Frances Lincoln, £19.99, 152pp. £17.99 from the Independent Bookshop: 08430 600 030
The Lost City of Stoke on Trent, By Matthew Rice
Friday 10 December 2010
When Emma Bridgewater first came to Stoke on Trent with a view to making ceramics, she was charmed by the "cheerful griminess" of the city and "fascinated and appalled by the chaos of roadworks... boarded-up shops and rundown terraces". In this book, her husband and business partner, Matthew Rice, a fine designer, sets out to explore the contradictory qualities and defects of this city founded on coal, steel and ceramics; to try to understand why Stoke on Trent and its industry grew, why it has declined and what its future might be.
In doing so he has written a hymn to manufacturing, and to the principles that underpin all successful manufacturing companies: good design, good materials and good marketing. Those principles served Wedgwood, Spode and Doulton well.
He tells in short chapters the history of the pottery industry and of the city, richly illustrated by his own drawings and coloured washes that are affectionate, humorous and well observed. He delights particularly in architectural drawings, in which he proves himself to be the heir of Osbert Lancaster, but is equally adept at tiles, maps, panels, Staffordshire figures, the details of windows, doorways and pediments, and the few remaining bottle kilns with their "decidedly female forms".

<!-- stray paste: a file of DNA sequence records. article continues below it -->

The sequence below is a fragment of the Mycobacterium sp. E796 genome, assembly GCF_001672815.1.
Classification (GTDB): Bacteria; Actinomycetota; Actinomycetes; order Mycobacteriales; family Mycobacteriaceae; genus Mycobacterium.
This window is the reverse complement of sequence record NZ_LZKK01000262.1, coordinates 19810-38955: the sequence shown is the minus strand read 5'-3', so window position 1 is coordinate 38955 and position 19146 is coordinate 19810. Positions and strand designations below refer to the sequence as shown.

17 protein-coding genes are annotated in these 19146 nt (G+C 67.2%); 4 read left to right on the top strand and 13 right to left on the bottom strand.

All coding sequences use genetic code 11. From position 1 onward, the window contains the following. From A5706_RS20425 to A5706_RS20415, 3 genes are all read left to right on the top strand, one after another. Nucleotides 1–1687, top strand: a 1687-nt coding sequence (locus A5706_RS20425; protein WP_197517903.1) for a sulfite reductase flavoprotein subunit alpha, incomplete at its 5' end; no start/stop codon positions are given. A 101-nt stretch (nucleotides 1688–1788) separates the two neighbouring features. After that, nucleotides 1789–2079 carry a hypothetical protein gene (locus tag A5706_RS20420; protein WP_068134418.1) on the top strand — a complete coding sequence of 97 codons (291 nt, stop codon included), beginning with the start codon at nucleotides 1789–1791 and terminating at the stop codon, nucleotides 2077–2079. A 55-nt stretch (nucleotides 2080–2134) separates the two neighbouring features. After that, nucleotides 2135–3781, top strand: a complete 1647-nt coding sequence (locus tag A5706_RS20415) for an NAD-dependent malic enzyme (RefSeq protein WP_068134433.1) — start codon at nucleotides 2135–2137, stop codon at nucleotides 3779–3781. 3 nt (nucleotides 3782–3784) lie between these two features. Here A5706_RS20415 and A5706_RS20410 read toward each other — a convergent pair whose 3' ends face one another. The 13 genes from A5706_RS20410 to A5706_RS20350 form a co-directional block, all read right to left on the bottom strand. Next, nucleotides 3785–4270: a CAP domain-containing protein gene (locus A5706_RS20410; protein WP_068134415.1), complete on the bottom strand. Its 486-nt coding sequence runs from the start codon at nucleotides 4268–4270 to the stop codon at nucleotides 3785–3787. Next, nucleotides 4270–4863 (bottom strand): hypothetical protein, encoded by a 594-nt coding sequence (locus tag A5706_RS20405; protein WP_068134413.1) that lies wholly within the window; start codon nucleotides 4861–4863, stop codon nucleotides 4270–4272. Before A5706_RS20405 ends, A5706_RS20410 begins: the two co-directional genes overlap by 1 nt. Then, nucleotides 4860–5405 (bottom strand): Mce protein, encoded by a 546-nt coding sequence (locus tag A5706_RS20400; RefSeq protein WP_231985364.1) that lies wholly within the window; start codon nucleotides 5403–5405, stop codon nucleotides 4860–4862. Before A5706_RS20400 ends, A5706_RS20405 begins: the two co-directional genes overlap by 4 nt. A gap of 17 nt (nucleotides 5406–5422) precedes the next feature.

Here are elevations of all the city's finest buildings: Barlaston Hall, now restored; the "ebullient classicism" of Burslem Town Hall; Hanley Town Hall, an incongruous French hotel de ville; and St Joseph's RC Church, Burslem, with its "wonderfully idiosyncratic" campanile.
He relishes the otherness of Stoke, "so unlike the sophisticated, glossy south". With its boundaries constrained by the Trent Valley, the city has been shaped by its geology, and by the seam of beautiful coal beneath the valley. It was the coal that made the city, and so determined its shape - a linear, non-radial city, 13 miles long, with Six Towns and no centre.
Rice charts the decline in employment from 70,000 pottery workers in the 1950s to 6000 today, aggravated by the forced closure of the city's pits and of its steel works at Shelton Bar. And he regrets the thoughtless, incomplete "regeneration" that has seen communities uprooted.
Is Stoke on Trent a Lost City? Will it re-invent itself, or decline further and become a second-rate retail centre? Here the Emma Bridgewater pottery company offers a possible way forward. It has grown steadily for 25 years in a fine 19th-century potbank, and now employs more than 200. Rice and Bridgewater have repaid the loyalty of their workforce, the casters, spongers, fettlers, backstampers, by resisting all offers to relocate. Although clear-eyed about its imperfections, their love and respect for the city is palpable - the seam that runs beneath this book. They have shown that good design and hard work can still make a small manufacturing company successful. Will that be enough to re-find or re-found Stoke on Trent?
Mark Fisher was MP for Stoke on Trent Central from 1983 to 2010
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